Lyrical Anthropological Examination That Needs Better Scientific Documentation. When Rawlence is describing the people and peoples he is traveling to and among, he has such a lyrical quality to his prose here that it really is quite beautiful – these are the best parts of this book. However, Rawlence is also quite the pessimist about human action and survival, going on at one point to proclaim that Earth would be better off without humanity. While this is not an unheard of proposition, fantastical claims like that require substantial documentation – and documentation is what this text sorely lacks, clocking in at barely 10% of the overall text (25-30% being more “normal”, and I’ve read books making far less fantastical claims clocking in north of 40% documentation). Ultimately, your opinion of the book is likely going to depend on whether you agree with Rawlence’s politics and philosophies, though, again, the writing when he is *not* speaking to these really is quite beautiful. Still, even in what he does present and even with the lack of documentation, this is a book that needs to be read by most anyone speaking to any level of climate science, as he does bring up some truly valid points here and there. Recommended.
DOES ANYONE KNOW WHO MARCUS SAKEY IS??? Ok, so this was a fun rib at a fellow author that Parks tossed into this book, and if you’re in the know, it was genuinely hilarious. I don’t know if Parks and Sakey know each other or have any kind of relationship at all, but it was hilarious regardless. And great levity in an otherwise pretty heavy tale that asks the classic trolley problem in a much more personal and yet global context: If you knew that one singular person was going to be the thing that ultimately tips global warming beyond repair and that billions of lives would thus be lost, could you kill that person? What if that person was your wife? Through the first 2/3 of this book, this is the primary driver and raises a lot of thought provoking questions, as Sakey’s own books tend to do. The back third goes more to direct action tale (as the back parts of Sakey’s own books tend to do), but the interesting connection here given the ribbing is that there are elements that *could* tie this tale to Sakey’s own Brilliance Saga. Whether this was the intent, this reader has no clue. But again, an interesting thought experiment. Ultimately this is a fun mystery/ action tale that mostly sticks to the realistic – even the exact scenario of the finality of global warming is plausible given the facts recorded in After Cooling by Eric Dean Wilson, which releases just weeks before this book itself does. If you’re looking for *purely* mindless action, eh, there are other books better suited to that. If you like “action with a brain”… this is going to be *exactly* what you’re looking for. Very much recommended.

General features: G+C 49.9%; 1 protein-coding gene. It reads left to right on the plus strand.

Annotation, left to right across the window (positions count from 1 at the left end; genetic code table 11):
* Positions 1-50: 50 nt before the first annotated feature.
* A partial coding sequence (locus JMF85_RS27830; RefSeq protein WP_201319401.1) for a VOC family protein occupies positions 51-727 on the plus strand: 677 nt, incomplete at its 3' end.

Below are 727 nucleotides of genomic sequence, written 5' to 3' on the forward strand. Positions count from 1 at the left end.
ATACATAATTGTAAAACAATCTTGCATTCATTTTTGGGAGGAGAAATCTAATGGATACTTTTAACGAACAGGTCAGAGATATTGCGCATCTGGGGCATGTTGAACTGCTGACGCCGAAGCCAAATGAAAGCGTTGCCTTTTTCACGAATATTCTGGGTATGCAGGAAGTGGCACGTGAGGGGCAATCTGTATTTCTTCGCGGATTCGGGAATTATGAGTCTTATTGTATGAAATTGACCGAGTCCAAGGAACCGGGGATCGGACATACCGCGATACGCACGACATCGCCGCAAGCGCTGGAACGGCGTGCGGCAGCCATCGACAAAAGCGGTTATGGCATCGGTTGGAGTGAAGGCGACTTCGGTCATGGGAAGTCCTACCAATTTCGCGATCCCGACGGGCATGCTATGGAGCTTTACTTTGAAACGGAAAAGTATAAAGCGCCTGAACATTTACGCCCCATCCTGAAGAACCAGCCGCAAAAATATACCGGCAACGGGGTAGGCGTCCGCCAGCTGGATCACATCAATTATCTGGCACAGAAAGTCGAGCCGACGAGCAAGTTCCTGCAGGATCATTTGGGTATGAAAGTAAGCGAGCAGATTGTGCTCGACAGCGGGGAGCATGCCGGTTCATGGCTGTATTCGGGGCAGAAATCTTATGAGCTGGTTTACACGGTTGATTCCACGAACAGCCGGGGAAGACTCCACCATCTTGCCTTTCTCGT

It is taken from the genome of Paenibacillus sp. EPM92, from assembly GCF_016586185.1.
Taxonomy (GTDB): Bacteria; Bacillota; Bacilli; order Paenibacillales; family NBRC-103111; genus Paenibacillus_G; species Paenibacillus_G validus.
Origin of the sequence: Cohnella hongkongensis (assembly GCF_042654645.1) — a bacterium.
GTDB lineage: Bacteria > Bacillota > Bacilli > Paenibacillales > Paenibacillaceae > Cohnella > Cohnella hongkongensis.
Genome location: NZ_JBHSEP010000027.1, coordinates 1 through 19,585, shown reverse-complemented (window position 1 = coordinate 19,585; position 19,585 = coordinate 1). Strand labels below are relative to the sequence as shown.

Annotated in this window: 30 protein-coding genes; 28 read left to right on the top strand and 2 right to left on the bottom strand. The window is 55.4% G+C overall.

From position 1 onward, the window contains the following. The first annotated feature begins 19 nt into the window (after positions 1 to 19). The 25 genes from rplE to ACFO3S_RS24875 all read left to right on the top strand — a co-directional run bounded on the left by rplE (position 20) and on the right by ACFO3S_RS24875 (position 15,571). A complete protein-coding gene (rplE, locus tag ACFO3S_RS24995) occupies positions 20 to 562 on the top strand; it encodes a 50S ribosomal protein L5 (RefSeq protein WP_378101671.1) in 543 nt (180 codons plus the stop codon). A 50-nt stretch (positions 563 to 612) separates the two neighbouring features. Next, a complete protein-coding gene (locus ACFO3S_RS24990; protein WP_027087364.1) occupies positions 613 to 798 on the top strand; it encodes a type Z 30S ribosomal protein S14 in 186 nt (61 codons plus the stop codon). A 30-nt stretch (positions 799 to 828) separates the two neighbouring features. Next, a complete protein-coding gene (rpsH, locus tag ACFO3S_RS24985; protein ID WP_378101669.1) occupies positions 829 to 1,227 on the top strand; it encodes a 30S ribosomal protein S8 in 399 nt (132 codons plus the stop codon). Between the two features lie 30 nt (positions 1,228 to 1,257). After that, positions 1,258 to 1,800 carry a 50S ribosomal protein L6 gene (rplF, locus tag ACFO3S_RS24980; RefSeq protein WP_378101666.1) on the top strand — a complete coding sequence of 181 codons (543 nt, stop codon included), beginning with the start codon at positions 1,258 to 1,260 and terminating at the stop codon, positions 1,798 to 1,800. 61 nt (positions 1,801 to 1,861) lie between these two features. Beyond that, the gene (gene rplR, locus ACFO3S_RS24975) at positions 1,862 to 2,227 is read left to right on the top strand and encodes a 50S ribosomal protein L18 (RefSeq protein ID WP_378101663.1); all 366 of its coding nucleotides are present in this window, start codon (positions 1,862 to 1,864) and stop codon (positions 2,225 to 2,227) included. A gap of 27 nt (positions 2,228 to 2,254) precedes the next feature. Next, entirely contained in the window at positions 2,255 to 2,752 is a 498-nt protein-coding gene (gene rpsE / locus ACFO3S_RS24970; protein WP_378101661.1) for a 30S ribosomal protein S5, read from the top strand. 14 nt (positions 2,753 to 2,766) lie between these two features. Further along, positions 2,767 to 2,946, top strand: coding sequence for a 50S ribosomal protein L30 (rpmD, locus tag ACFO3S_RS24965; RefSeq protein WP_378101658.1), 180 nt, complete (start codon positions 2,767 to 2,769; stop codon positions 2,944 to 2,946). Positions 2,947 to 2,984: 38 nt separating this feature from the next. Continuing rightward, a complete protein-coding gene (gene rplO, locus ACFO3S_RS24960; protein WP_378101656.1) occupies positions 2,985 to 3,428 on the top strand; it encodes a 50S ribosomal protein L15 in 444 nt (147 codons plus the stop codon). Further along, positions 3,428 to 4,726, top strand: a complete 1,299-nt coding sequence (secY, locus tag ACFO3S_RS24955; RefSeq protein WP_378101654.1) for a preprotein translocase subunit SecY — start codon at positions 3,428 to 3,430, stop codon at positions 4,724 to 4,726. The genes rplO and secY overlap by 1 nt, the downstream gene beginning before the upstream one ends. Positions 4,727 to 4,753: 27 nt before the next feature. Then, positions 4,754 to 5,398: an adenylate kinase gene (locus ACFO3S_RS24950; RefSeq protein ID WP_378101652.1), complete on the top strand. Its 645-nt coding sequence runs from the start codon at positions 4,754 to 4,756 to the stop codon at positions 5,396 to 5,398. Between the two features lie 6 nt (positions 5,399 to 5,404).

Interesting History Marred By Marxist Politics And Alarmist Propaganda. In the description of this book, it is claimed that we will get a look at history, science, road trip, and philosophy as it relates to Freon and its history. Well, the philosophy is avowed Marxism (even quoting Marx directly to begin one of the sections) and the “science” is mostly alarmist “Global Cooling” / “Global Warming” / “Climate Change” junk wherein he cites in part some of the very studies that Stephen Koonin’s Unsettled – released just weeks earlier – shows to be problematic at best. And unlike Wilson, Koonin is an actual climate scientist, one who worked at a high level under Barack Obama, no less. Instead, Wilson outright declares that it is the stuff of nightmares to think that any form of warming is natural, that man *must* be the cause of *all* warming and that we *must* thus be able to stop it.
These factors noted – and seriously, if you can’t stomach a fatal dose of Marxist ideology, don’t bother reading this book – the history presented here, even while presented fully rooted in anti-white, anti-capitalist screed form, is actually interesting and worthy of discovery by those who may not be aware of it, such as myself when going into this book. The road trip episodes that frame each section are interesting in and of themselves, as Wilson tags along with a friend who is buying up stockpiles of Freon American Pickers style in order to destroy them to claim the carbon credits under California’s Cap and Trade system.
There is a compelling story to tell in the need for better ways to cool and comfort, and there are promising techs and strategies that don’t rely on Marxism and government mandate to achieve them. Unfortunately this book ignores all of this.
Finally, the citations and bibliography… are minimal, for such fantastical claims, accounting for barely 15% of the text, and are rarely directly cited within the narrative itself.
It is because of all of these factors that I am quite comfortable with the 2* – without the history and road trip, it would have been half even that – and would be lower than even that, were such possible on review sites. Not recommended.